The Summer I Read Dana Reinhardt’s NEW Book
Today, we’re so happy to share a guest post from our group’s sales associate, Bobbie. She has written a really moving review of our summer Rep Pick, The Summer I Learned to Fly by acclaimed author Dana Reinhardt. If you haven’t read one of Dana’s books, you are missing out; they are beautifully written contemporary young adult novels. Her latest YA book, The Things a Brother Knows, will be out in paperback this September. The Summer I Learned to Fly is a little younger, but equally compelling.
It’s the summer before 8th grade for Drew Robin Solo (or “Birdie”) and time seems to be dragging on. She is a bit of a loner, always hanging out in her mother’s gourmet cheese shop with its staff rather than anybody her own age. This is the summer she acquires a pet rat, an inspiring ‘Book of lists’ that belonged to her dead father, and a hopeless crush on Nick, the cute, surfer bum who works behind her mom’s counter. She’s content with the friendships she’s found in the pseudo-family at the cheese shop, but wishes for the ability to have a true friendship with someone her own age.
This is an important summer for Birdie, but she doesn’t realize it until one night after closing time, when she meets a strange boy named Emmett Crane in the alley behind the shop and in so doing finds her first real friend. Together, they spend a fun and magical summer. When Emmett confides a major secret to Birdie, she must decide if she’s truly ready for a friendship that will challenge her to grow up and spread her wings to fly.
The summer I read this new, charming, and touching middle grade novel by Dana Reinhardt—at the beginning of this summer as it were — I felt a true kinship to the story’s main character. Like Birdie, I was going through a copious amount of change, making new friends, leaving others behind, trying to find my place in a new environment. And reading this book allowed me to go back to other moments in my life when I was going through similar transitions, like that pivotal summer before your 13th year, when anything new seems absolutely extraordinary. It also reminded me that you will always make it through these transitions, if you just find the courage to take the leap.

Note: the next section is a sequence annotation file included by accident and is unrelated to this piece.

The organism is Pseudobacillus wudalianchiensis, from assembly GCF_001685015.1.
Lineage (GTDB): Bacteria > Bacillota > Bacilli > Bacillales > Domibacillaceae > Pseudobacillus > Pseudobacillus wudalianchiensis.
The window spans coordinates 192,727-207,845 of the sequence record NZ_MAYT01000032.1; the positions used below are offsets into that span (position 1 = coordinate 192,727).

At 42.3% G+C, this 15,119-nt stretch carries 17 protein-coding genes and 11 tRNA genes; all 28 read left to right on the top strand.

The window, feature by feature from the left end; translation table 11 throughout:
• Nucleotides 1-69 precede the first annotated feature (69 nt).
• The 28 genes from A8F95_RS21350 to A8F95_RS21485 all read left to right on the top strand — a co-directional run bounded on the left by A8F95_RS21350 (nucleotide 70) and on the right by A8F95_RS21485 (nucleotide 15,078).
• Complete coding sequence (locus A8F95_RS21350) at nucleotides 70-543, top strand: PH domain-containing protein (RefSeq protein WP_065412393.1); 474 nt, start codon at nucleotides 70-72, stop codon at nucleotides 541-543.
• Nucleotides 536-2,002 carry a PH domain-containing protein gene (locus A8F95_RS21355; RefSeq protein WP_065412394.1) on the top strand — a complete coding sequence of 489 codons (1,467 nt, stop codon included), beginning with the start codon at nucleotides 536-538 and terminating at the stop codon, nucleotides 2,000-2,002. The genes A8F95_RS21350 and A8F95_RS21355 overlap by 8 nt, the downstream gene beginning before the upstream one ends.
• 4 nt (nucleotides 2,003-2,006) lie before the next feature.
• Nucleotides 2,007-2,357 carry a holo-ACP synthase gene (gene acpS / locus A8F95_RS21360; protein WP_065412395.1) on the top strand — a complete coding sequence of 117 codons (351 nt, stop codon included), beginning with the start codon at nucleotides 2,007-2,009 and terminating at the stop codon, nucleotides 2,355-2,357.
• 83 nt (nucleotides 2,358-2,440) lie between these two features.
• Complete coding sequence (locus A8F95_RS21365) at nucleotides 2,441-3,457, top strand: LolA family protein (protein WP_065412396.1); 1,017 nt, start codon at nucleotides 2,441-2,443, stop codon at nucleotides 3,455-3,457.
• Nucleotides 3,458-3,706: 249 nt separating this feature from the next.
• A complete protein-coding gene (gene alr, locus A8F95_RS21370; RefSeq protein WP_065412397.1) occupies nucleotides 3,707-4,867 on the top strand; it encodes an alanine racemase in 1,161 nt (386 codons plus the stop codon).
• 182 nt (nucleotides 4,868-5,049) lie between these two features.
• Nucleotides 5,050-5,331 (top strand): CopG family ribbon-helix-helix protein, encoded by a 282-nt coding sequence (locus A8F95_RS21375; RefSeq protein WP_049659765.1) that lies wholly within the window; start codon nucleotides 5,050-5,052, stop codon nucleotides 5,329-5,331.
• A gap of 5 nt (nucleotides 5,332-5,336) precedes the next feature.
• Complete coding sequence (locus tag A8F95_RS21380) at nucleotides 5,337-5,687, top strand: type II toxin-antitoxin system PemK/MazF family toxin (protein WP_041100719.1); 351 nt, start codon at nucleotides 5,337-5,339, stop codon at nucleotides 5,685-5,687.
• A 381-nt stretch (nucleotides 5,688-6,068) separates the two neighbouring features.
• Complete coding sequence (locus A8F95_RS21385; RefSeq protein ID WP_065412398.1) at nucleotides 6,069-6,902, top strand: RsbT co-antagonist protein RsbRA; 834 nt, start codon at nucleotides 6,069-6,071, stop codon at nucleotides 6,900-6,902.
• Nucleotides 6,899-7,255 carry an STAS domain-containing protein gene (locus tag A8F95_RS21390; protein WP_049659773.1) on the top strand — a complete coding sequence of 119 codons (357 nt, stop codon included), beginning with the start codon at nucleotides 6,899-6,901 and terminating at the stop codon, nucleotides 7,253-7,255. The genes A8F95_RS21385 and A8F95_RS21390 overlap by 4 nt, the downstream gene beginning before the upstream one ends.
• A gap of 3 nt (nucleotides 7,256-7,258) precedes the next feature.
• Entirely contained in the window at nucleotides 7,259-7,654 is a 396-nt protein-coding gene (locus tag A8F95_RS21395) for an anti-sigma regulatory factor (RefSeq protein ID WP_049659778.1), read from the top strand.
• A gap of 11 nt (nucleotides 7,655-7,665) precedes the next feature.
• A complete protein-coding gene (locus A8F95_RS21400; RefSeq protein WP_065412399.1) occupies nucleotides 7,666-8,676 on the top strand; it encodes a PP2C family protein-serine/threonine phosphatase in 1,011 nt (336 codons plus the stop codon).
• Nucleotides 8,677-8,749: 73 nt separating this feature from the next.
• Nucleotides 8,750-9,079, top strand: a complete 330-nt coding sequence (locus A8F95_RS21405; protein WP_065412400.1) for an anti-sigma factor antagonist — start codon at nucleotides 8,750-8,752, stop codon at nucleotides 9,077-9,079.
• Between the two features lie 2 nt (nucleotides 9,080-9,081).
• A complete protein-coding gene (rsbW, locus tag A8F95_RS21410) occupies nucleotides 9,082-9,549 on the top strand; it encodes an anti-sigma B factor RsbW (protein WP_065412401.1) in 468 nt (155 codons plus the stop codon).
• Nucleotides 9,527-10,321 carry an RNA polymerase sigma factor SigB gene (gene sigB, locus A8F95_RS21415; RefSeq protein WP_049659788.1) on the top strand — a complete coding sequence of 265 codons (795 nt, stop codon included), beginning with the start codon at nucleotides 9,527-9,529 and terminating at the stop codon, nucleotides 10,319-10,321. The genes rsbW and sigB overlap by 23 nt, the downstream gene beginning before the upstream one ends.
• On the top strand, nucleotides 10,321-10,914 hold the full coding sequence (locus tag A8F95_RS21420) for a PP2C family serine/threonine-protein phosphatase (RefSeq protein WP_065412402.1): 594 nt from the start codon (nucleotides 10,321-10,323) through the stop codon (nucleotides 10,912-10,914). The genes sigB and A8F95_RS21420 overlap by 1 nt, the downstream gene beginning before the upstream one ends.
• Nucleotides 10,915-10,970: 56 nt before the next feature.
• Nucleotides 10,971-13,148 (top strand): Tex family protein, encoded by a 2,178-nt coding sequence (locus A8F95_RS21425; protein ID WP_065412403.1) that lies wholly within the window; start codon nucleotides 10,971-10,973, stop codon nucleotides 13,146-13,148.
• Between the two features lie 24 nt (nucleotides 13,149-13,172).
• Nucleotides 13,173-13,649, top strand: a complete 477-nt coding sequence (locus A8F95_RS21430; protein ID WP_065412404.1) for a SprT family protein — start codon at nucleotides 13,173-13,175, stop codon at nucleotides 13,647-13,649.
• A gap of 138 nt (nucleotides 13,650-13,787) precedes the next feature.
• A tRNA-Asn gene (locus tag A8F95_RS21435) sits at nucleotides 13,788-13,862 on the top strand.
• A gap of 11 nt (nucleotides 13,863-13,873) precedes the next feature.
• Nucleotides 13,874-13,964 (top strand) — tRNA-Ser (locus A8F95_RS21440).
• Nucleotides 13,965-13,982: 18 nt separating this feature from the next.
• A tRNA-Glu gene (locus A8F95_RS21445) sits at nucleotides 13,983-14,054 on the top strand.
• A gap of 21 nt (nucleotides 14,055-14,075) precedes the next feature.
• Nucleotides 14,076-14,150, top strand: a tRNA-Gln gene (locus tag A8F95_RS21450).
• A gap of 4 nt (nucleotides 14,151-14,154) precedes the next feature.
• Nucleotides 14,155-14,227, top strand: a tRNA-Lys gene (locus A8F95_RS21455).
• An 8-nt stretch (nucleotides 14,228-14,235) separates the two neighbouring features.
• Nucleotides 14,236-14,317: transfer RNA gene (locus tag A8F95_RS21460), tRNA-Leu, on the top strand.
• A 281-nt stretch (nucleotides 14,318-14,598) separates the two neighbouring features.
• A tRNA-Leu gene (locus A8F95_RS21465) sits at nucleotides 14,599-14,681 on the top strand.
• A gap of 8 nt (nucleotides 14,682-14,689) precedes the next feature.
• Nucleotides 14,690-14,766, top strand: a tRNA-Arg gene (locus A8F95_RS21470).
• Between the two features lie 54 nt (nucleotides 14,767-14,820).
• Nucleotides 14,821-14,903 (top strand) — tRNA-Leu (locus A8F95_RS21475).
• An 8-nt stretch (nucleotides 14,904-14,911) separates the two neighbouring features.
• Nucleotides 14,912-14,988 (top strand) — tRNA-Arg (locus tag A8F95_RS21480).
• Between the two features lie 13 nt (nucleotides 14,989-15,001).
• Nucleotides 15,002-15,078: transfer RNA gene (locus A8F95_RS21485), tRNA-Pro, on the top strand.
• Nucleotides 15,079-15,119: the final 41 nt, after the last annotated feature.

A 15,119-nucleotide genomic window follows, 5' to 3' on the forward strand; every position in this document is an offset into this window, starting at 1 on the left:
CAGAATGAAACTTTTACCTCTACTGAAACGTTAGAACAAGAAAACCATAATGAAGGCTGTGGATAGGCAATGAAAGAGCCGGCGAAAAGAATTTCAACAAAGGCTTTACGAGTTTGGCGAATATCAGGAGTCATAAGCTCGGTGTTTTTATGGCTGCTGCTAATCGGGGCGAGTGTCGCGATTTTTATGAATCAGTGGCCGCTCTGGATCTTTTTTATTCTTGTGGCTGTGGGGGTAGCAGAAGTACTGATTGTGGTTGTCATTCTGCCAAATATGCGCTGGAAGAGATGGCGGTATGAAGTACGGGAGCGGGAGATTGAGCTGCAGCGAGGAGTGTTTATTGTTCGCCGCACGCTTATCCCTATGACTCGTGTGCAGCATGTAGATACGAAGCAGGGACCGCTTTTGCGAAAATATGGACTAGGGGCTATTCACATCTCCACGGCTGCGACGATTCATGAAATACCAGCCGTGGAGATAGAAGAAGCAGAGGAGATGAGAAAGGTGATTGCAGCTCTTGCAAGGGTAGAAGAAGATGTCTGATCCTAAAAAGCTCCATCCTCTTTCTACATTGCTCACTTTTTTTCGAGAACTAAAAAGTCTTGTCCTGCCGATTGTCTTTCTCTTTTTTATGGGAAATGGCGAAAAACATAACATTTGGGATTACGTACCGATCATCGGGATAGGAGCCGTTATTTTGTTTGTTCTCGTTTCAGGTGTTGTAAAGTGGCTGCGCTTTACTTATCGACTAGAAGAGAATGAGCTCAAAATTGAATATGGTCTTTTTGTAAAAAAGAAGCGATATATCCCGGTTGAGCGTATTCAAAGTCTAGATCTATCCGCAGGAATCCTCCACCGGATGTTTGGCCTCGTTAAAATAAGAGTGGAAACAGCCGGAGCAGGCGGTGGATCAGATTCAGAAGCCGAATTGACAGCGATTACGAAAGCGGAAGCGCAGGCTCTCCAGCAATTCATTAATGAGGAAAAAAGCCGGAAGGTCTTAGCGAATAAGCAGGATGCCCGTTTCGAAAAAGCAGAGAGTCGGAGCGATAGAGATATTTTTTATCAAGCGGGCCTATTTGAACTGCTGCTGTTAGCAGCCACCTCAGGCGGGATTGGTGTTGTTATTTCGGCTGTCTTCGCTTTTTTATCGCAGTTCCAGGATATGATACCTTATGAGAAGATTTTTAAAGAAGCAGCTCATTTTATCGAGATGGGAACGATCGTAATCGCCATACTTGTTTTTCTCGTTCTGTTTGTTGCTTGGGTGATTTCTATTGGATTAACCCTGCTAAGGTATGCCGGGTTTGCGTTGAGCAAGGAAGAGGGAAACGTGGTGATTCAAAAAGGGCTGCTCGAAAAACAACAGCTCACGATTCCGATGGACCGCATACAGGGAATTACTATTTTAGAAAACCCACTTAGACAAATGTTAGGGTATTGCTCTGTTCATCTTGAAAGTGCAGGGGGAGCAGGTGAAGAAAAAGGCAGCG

The passage below sticks out to me as one that cemented my connection to Birdie:
It’s not like I didn’t have friends. I did. It’s just that I preferred the company of Swoozie and Nick to pretty much anybody else on the planet.
I know how that sounds, like I was one of those kids who didn’t know how to talk to her peers. Whose jokes fell flat. Who never wore the right clothes or listened to the right music. But I’d always had friends.
I can prove it:
She then goes on to list a bunch of different people she played with during her childhood thus far (though some she barely remembers many of them) making every effort to prove a sense of normalcy. As a girl who listened to Neil Young when I was in 7th grade instead of Britney Spears and wore sweat shirts with coyotes on them until high school instead of the latest fashions at the mall, I knew exactly what she was doing in this passage. In listing these people, what she ended up proving is that they were not really friends at all, but merely people with whom to pass the time. This provides the foundation for a story about a true friendship, the one she finds in Emmett. For me, it made the novel extra genuine and extra special. In fact, I found it very funny and truly endearing because I think we’ve all created this list in our minds at one time or another. Eventually, I found people that loved Neil Young too, just as Birdie found someone who loved her pet rat.
This book, fabulously paced and beautifully crafted made me laugh, made my heart beat. It was stay in your chair till the very end, sneak a peek at the last page good. And if I can recommend anything for the summer, it’s to lounge in a chair with this wonderful book, and let it cheer you up like your own special friend.